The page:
Not only does the late summer garden resemble a jungle, the humidity today is so thick that it's almost like walking through water. It'd be lovely if it created a bouyant sensation but it creates more of a bogging down sensation.
A view from the upstairs bedroom, showing one of our pastures in the left corner
and our neighbor's pasture to the right. The Bidens have really sized up and will start strutting their stuff in another couple of weeks.
I am really glad that I have Kiss Me Over The Garden Gate this year, and I love how it looks with Texas Sunflowers.
Still haven't tasted the Marabar Spinach, but it's worth growing for its looks alone.
The corn is finished but the pole beans have started blooming again and will soon be producing a second crop.
I love the frosty mauve pink of the wild type Joe Pye Weed. There's a darker version too but it didn't come back in that place this year. A mildew or fungus has been attacking some of the plants, mostly the Summer Phlox and JPW; I can see where it has encircled the stem at the soil line when I pull up dead stalks. I think the extreme heat and general dryness has been making the plants more vulnerable than usual. The Bidens in front of the big perennial bed are a good 4-5' tall. As much as I love these plants one day I hope to have most of them outside of the garden beds, where I can just mow them with the tractor in March. Cleaning up the old stalks by hand is a bear.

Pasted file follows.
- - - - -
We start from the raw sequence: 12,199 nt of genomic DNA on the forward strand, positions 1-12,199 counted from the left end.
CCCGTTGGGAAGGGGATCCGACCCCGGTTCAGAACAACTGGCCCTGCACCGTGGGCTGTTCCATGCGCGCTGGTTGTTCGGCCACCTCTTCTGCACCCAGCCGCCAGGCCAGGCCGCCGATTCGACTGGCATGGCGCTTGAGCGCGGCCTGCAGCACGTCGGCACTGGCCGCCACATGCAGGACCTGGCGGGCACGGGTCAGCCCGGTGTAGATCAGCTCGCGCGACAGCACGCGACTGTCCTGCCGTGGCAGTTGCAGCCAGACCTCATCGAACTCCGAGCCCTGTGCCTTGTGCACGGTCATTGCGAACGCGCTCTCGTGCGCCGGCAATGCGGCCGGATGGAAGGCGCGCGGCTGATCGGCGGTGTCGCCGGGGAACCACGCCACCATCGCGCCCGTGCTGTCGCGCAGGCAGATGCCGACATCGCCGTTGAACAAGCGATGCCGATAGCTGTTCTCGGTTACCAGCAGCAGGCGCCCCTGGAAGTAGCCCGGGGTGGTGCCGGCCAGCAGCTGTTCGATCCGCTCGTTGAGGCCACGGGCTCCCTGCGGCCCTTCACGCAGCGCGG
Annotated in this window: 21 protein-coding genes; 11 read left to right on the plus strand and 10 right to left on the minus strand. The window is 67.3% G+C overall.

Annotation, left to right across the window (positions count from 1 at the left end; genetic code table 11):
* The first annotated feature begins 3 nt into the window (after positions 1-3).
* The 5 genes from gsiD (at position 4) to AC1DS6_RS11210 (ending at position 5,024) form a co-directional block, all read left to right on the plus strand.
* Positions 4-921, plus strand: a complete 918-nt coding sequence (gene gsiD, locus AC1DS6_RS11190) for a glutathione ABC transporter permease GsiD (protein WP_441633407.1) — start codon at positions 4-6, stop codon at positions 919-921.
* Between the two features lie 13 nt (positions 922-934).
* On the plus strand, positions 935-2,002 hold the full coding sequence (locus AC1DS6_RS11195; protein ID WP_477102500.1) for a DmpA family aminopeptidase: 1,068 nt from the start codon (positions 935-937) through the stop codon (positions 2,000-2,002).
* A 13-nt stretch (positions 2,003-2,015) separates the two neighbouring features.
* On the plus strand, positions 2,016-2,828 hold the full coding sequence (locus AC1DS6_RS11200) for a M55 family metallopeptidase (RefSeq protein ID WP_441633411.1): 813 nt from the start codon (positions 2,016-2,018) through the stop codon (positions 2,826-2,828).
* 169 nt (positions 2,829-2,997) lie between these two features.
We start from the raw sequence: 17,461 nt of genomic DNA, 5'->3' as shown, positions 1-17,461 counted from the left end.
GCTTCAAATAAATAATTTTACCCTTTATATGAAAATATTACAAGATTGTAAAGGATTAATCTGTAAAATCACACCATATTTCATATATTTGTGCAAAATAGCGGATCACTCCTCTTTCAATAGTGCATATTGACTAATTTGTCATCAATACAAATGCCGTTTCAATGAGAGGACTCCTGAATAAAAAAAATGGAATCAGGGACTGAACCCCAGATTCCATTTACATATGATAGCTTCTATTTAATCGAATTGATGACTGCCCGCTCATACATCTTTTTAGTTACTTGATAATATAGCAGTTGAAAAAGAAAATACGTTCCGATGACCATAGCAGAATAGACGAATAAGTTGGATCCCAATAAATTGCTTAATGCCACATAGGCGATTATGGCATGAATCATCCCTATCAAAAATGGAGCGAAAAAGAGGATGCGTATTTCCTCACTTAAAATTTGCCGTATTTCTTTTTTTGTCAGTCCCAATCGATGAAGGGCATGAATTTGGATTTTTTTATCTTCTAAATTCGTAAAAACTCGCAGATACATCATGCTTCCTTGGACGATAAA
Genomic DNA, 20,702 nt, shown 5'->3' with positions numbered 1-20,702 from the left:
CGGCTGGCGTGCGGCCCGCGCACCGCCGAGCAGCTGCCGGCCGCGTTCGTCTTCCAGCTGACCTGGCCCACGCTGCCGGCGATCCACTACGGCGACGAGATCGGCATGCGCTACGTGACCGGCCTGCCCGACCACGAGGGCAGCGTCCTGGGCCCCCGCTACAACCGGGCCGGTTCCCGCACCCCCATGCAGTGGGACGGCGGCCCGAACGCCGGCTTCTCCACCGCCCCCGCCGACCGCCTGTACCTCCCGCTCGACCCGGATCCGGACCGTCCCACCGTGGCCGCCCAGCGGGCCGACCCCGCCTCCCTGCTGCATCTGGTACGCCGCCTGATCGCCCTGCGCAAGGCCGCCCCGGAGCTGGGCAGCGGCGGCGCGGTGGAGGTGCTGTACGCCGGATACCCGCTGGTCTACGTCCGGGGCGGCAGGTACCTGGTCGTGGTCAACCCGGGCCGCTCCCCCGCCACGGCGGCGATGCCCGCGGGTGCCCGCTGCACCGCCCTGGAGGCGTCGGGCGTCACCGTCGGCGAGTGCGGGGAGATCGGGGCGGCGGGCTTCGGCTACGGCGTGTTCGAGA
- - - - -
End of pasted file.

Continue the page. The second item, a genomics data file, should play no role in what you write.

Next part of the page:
The garden is full of insect and bird life; there's currently a Cardinal pair fluttering about the big perennial bed in a state of worry over newly fledged youngsters, and there's always sparrows, warblers, Tanagers and Blue Grosbeaks about. A constant twittering of Hummingbirds as they dive bomb each other and squabble over the flowers. Butterflies, bees, and Hummingbird Moths by day and Sphinx Moths by night. The Sphinx Moths make up for their annoying youth as Tobacco Hornworms by transforming into entrancing fairy-like creatures with big doey eyes and a flight pattern that looks like they are attached to a magical yo-yo.
The Indigofera has formed a small picturesque tree this year. I love those lacy pink flowers.
If I want Iris flowers along this path I need to be ruthless about taking down the old Bidens stalks before February. It's not laziness that keeps me from doing this but the fact that the overwintering birds *love* them for cover. The more Bidens growing elsewhere the better for everybody. That way the bees and wasps can have their flowers, the birds can have their cover and I can have more iris flowers.
And I need a place to put the iris that just got shipped here. ;) Iris really seem to like it on that bank next to the neighbor's pasture, and our new beds full of compost would likely be a disaster for them.